I live in Seoul, by some measures the most coffee shop-saturated city in the world. But modern coffee life here (which I recently wrote about for the Los Angeles Review of Books) only really developed after Starbucks came to town around the turn of the 21st century. We’ve now got more Starbucks locations per capita than anywhere else, and even so, the homegrown Korean chains well outnumber those under the green mermaid. To understand how the coffee-house culture we know across the world today took its shape, we have to look back to London in the late 1950s, specifically as captured in the Look at Life newsreel on the city’s bohemian coffee house boom just above.
“Coffee is big business,” says its narrator, over a montage of neon signs advertising places like The Coffee House, Las Vegas Coffee Bar, Heaven & HELL Coffee Lounge, and La Roca. “The coffee bar boom in Britain began in 1952, when the first espresso machine arrived from Italy and was set up here, in London’s Soho.” The city’s many entrepreneurs vigorously seized the opportunity — maybe too vigorously, since “for every three coffee bars that opened up, two closed down.” They hadn’t planned on a few different factors, including overhead high enough that “if a character sits for half an hour over one cup of coffee, his share of the rent, heat, light, and service mount to the point where the management is paying him.”
They should’ve counted themselves lucky that the likes of me and my generation weren’t alive back then to, on a similarly single coffee, spend half the day typing on our laptops. But London’s midcentury coffee houses soon learned to diversify, offering Look at Life plenty–in its vivid colors and with its broad sense of humor–of life to look at: we see coffee bars hopping with live music and those who dance to it; jukebox coffee bars geared toward pompadoured hipsters; the film industry-beloved coffee bar in which T.S. Eliot once wrote the immortal line, “I have measured out my life with coffee spoons”; an “invisible coffee house” behind whose false newsstand front “curious characters congregate”; the Moka, which William S. Burroughs once shut down with his cut-up techniques; and even the famous Le Macabre, decorated with countless skeletal mementos mori.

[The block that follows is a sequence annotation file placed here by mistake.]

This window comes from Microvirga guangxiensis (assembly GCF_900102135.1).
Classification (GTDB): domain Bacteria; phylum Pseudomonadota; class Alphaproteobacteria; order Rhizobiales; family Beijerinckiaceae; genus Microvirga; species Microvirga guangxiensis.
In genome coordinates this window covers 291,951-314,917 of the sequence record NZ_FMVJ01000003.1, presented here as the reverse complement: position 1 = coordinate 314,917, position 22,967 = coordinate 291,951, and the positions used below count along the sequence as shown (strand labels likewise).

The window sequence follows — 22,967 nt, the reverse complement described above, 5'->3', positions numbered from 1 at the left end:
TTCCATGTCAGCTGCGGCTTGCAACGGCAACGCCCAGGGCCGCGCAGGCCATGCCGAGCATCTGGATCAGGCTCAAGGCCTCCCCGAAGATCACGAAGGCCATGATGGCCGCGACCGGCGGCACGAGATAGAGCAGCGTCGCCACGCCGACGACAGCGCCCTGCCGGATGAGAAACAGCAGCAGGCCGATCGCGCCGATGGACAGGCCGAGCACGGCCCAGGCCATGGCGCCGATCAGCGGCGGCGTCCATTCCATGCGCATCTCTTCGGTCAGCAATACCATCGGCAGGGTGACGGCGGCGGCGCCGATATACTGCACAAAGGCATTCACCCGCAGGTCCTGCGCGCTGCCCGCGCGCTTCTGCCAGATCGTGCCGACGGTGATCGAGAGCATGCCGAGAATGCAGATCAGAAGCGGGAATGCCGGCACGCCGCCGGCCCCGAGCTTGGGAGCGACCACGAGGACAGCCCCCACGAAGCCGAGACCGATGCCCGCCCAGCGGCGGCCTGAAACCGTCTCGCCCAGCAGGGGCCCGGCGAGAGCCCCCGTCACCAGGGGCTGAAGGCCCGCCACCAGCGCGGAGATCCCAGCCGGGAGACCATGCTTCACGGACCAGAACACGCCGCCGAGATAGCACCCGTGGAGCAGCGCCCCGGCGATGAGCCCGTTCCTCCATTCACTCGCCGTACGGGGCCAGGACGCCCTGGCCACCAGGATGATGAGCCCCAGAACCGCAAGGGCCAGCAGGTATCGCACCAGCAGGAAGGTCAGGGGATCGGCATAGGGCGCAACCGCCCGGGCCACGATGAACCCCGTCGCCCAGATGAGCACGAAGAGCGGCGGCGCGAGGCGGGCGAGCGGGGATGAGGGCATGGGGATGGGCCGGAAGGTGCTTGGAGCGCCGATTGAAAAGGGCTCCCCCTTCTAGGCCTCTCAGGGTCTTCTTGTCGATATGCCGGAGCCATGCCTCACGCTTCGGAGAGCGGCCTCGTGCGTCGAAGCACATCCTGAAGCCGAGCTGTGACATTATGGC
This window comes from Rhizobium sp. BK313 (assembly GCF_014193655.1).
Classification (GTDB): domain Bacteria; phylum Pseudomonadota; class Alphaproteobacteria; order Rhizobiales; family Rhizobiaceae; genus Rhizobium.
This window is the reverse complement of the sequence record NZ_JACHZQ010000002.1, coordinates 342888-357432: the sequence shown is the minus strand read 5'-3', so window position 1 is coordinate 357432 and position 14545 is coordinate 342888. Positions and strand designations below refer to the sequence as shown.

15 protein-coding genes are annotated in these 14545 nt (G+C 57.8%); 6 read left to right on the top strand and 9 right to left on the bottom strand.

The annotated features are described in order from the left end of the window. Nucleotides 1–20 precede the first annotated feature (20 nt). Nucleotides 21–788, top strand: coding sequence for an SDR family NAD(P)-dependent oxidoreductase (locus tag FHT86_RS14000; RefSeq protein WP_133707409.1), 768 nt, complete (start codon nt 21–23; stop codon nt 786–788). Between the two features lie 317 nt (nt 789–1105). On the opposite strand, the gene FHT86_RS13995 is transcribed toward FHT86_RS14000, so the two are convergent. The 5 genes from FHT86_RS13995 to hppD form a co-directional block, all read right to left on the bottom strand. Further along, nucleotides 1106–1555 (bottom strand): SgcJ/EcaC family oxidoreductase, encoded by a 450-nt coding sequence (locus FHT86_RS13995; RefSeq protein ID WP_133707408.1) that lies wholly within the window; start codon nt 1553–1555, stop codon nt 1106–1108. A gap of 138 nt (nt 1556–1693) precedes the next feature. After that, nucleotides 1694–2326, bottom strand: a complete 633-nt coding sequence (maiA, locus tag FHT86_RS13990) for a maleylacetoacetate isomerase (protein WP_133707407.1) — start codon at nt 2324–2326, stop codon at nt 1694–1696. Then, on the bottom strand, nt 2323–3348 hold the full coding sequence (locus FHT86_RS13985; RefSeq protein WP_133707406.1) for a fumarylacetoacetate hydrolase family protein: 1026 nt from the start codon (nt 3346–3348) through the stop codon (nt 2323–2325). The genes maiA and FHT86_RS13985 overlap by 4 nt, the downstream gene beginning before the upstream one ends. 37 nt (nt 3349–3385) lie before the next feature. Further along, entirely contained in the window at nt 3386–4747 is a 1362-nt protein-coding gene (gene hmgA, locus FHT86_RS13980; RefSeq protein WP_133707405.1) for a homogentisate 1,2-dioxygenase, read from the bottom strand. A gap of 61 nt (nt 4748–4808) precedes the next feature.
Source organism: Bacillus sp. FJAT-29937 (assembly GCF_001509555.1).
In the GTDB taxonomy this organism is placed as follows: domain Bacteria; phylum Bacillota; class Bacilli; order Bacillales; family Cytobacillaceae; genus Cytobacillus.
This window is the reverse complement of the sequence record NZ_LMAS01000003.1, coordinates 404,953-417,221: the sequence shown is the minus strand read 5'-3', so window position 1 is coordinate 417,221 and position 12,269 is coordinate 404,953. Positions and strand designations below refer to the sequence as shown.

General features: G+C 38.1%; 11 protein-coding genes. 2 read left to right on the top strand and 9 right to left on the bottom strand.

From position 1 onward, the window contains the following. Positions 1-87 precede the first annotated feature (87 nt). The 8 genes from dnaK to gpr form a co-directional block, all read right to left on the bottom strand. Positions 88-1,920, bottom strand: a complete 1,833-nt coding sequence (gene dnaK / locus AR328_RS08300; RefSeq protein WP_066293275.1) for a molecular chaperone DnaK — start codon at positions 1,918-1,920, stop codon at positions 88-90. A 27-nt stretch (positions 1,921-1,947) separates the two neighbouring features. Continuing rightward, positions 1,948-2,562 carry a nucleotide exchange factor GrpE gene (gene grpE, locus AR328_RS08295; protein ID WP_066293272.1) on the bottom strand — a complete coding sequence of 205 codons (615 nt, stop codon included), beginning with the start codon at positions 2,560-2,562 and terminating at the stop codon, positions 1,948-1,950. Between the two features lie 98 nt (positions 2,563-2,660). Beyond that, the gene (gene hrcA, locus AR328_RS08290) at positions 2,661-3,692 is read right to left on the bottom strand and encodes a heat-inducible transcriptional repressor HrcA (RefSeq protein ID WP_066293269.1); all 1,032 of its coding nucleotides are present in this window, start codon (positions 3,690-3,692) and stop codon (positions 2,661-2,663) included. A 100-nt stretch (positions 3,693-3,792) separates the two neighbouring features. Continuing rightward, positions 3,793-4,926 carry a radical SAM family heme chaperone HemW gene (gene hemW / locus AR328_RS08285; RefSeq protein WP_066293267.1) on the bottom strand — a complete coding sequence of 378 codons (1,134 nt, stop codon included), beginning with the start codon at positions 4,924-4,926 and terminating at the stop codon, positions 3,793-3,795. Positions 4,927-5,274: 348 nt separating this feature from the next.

The newsreel also finds its way to a coffee shop established by a newspaper where “university students and other assorted eggheads meet to put the world right — or more often left,” which reminds me of Guardian Coffee, a pop-up coffee house in a shipping-container complex in London’s Shoreditch (in some sense, the Soho of the 21st century) co-run by the eponymous newspaper, which I visited on my last trip to England. The Guardian Coffee experiment has since ended, but the Guardian has retained its interest in the beverage itself, as evidenced by recent articles like Rosie Spinks’ “The Caffeine Curse: Why Coffee Shops Have Always Signaled Urban Change.”
“As the coffee shop has become a byword for what everyone hates about urban change and gentrification – first come the creatives and their coffee shops, then the young professionals, then the luxury high-rises and corporate chains that push out original residents – it’s worth asking if that charge is fair,” Spinks writes. “As the function of the coffee house in London has evolved over time, was its early iteration so radically different than the ones many of us type and sip away in today?” And whatever form they take, coffee houses remain, as Look at Life calls them, “bright — or dim — fanciful, imaginative new additions to the British scene.” Or the American scene, or the Korean scene, or indeed the global scene.
Based in Seoul, Colin Marshall writes and broadcasts on cities, language, and style. He’s at work on a book about Los Angeles, A Los Angeles Primer, the video series The City in Cinema, the crowdfunded journalism project Where Is the City of the Future?, and the Los Angeles Review of Books’ Korea Blog. Follow him on Twitter at @colinmarshall or on Facebook.